There has been a general global shift towards the Export Led Growth (ELG) strategy in recent years. Export-led growth (ELG) is an economic development strategy in which export and foreign trade in general play a central role in a country’s economic growth and development. This change has been due to the actual and potential economic benefits this strategy accords to both developing and developed countries alike.
This is true because export growth is said to result in increased output, employment and consumption, all of which lead to an increase in the demand for a country’s output. In fact, some of Africa’s principal exports revenues are generated from crude petroleum (32%), agriculture (cocoa (16%), coffee (12%), timber, bananas, cotton, and natural rubber); and wood and forest products (11%).
The export sector plays a crucial role in the growth performance of a country’s economy. In addition to increase in GDP margin, it generates the much needed foreign exchange earning that is essentially used to finance the imports of the country.
Such a buoyant export sector also enlarges the domestic market so that firms achieve economies of scale and thus lower unit costs. This may be expected because an export sector allows a country to trade along its lines of comparative advantage, specializing not only in commodities that use its abundant factors intensively, but also where it’s per unit costs are lower.
ELG strategy normally leads to efficient resource allocation and exposure to international competition which forces firms to adopt modern technology and produce quality products that meet the demands of sophisticated consumers in international markets. These benefits of the ELG strategy have led, not only to the adoption of this strategy by many countries, but also to the emergence of many studies to test the empirical validity of the hypothesis.
The Sub-Saharan economy is essentially agricultural based with about 70 per cent of the population employed directly in this sector and highly dependent on earnings of fragmented household agricultural activities. This agrarian and agricultural economy, dominate the export basket.
Together with foreign aid and grants, most countries in Sub Saharan Africa use the foreign exchange generated from the export of primary agricultural products to import almost all of its intermediate inputs, fuel and capital goods, which are believed to be essential for the economic growth of her economy.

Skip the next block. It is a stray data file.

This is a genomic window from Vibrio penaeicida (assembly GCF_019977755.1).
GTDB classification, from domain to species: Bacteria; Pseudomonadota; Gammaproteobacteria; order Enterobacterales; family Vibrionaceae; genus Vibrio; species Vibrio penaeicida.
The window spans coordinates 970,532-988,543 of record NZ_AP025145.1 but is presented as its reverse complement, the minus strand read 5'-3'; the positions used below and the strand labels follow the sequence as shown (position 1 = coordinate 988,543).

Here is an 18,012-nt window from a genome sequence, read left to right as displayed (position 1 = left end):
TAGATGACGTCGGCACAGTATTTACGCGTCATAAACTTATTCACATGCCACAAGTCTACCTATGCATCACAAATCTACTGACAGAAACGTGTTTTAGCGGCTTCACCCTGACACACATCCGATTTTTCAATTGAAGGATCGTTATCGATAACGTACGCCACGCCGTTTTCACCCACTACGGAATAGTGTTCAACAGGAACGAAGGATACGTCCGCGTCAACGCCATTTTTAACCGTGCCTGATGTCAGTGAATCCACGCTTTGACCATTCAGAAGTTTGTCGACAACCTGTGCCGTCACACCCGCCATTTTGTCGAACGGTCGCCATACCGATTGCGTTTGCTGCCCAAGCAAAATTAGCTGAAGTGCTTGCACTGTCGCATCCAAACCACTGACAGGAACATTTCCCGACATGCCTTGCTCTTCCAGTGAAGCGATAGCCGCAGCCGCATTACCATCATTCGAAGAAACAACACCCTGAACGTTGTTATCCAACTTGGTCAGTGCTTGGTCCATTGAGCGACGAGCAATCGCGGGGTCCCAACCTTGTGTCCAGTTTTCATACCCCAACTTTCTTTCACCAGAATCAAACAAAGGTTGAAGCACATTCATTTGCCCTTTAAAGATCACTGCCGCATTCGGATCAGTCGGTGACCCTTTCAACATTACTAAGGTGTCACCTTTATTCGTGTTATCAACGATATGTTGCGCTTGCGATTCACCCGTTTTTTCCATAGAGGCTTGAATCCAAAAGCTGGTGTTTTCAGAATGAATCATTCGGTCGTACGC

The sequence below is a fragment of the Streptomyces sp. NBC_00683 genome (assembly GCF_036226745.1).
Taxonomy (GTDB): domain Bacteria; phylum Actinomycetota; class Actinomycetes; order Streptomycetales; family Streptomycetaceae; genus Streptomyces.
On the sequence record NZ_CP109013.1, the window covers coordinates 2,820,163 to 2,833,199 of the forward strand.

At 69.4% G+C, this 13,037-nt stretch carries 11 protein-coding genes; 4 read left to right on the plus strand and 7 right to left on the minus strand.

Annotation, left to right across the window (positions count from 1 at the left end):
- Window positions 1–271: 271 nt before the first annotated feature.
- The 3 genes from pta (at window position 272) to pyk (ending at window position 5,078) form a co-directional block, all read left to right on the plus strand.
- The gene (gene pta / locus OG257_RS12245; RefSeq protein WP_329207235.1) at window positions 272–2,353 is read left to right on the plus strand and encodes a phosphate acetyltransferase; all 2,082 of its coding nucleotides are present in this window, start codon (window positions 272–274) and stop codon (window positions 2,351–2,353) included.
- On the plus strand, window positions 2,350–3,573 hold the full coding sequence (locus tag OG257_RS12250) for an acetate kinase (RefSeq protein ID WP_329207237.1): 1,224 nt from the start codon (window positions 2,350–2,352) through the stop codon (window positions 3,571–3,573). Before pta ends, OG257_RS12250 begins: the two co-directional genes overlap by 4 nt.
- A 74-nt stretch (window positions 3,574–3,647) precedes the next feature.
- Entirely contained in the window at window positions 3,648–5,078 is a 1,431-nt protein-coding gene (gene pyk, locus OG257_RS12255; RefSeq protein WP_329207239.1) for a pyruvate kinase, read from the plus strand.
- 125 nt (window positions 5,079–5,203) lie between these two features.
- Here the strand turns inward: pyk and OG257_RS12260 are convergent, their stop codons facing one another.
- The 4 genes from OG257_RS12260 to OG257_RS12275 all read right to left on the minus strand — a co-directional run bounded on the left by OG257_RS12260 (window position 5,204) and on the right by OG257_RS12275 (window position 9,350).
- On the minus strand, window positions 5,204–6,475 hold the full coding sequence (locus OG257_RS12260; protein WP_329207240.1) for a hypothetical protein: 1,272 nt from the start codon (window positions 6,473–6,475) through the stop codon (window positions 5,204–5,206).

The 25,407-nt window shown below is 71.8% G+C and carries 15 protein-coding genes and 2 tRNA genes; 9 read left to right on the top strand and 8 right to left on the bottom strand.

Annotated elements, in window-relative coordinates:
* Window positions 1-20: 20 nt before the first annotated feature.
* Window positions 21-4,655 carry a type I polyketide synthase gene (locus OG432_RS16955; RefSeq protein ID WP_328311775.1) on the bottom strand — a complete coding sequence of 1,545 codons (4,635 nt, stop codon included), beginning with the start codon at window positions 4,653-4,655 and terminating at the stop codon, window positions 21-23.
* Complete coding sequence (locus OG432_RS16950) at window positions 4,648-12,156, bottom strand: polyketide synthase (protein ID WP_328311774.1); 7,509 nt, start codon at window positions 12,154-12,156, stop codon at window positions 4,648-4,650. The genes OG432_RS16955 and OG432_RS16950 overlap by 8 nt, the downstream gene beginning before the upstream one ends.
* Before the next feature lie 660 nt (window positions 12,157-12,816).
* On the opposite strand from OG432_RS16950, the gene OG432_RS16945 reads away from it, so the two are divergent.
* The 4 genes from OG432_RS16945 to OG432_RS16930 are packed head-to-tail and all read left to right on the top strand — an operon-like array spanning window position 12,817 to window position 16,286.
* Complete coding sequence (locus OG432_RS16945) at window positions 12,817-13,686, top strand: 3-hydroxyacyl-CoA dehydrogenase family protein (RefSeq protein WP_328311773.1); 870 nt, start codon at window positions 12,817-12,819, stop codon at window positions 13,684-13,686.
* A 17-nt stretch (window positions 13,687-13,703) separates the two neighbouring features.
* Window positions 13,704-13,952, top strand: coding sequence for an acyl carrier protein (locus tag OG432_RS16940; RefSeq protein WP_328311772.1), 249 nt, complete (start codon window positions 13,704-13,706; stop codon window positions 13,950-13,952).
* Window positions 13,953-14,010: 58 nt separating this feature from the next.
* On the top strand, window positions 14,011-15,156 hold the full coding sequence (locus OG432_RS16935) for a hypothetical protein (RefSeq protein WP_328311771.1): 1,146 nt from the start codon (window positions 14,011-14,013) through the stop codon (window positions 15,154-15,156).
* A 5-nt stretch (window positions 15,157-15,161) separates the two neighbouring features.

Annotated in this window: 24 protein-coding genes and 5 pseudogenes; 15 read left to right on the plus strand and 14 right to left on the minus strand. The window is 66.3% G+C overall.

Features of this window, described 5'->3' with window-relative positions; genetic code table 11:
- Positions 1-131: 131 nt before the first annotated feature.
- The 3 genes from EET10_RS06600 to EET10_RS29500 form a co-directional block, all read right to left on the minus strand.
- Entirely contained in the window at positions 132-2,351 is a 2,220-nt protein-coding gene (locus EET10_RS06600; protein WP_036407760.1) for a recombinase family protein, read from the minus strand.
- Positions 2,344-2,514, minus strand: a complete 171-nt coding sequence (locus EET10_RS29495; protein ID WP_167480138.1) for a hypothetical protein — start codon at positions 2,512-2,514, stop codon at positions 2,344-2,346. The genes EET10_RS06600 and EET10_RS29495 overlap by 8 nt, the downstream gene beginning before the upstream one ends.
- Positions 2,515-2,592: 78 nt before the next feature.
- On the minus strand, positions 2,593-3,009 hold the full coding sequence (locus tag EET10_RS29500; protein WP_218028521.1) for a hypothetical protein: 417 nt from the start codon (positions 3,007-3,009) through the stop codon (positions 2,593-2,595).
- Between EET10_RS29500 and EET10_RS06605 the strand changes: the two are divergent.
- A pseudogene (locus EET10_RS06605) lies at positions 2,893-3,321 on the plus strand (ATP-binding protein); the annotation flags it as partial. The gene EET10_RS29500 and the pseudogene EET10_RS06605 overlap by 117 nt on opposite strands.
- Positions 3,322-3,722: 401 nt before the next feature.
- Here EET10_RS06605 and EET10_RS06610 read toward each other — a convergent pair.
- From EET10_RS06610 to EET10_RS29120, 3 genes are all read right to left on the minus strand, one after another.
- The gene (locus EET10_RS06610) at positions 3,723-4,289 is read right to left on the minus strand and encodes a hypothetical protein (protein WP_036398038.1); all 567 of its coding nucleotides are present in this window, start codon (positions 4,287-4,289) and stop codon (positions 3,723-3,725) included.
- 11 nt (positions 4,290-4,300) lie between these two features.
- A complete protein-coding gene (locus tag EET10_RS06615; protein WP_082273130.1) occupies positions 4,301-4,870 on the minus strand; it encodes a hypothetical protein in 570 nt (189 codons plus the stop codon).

Furthermore the share of non-agricultural products in total merchandise exports is almost insignificant. Again, the region’s heavy reliance on these few export commodities, which are highly subjected to price fluctuations, is one reason for the poor performance of the export sector. In addition to this, there is geographical concentration of exports that makes the region vulnerable to the economic conditions (demand) of its trading partners. This concentration on few trading partners resulted in demand constraint for the regions primary exports and could be one reason for the poor performance of the sector and hence of the economy. Another reason for poor performance could be competition among the various nations found in this region and difference economic levels which makes the power of buyers stronger than that of the sellers.
Although the focus of the economic reform program has been to make export as an engine of growth, it does not seem that the attempts made by governments have brought the required results. Thus, there is that need to constantly review and empirically determine whether exports from this region really determine GDP as the strategy demands.
Is the Export Led Growth strategy beneficial to Sub-Saharan Africa? Why is this ELG strategy a big issue when it comes to Sub-Saharan Africa? Can the region’s export revenues lead to significant and positive economic growth? Should countries in this region form a collective block to ensure balance of prices? What is the relationship between export revenues and economic growth in Sub-Saharan Africa? How can its leaders design evidence-based and result-oriented strategies to ensure an effective ELG strategy?
An empirical magnitude of the contribution of export to economic growth, in relation to the proportion of the overall economic growth that is attributed to the performance of the export sector shows the ELG has been less satisfactory and cannot fight talk less of winning an economic /balance of payment battle.Therefore, understanding the contribution of export to the different sectors of the economy would help the region to fully exploit the benefits of the sector that is essential for sustainable economic growth. In this regard, a clear picture of the domestic policies that once have been followed and other supply constraints become very important for governments in order for them to remove impediments that deter the performance of the sector.
Policy makers and related bodies need to take appropriate measures to remove any impediments and be able to fully utilize the benefits of the strategy. Africa’s rising leaders; be it in business, politics, social or religion, must interact, interface and interchange ideas on how to reposition themselves for relevance and leadership so as to make great use of this Export Led-Growth Strategy.
Africa is still naturally endowed with resources which can be exported from generation to generation and all we need are the right strategies. When opportunity meets with strategy, we break the boundaries.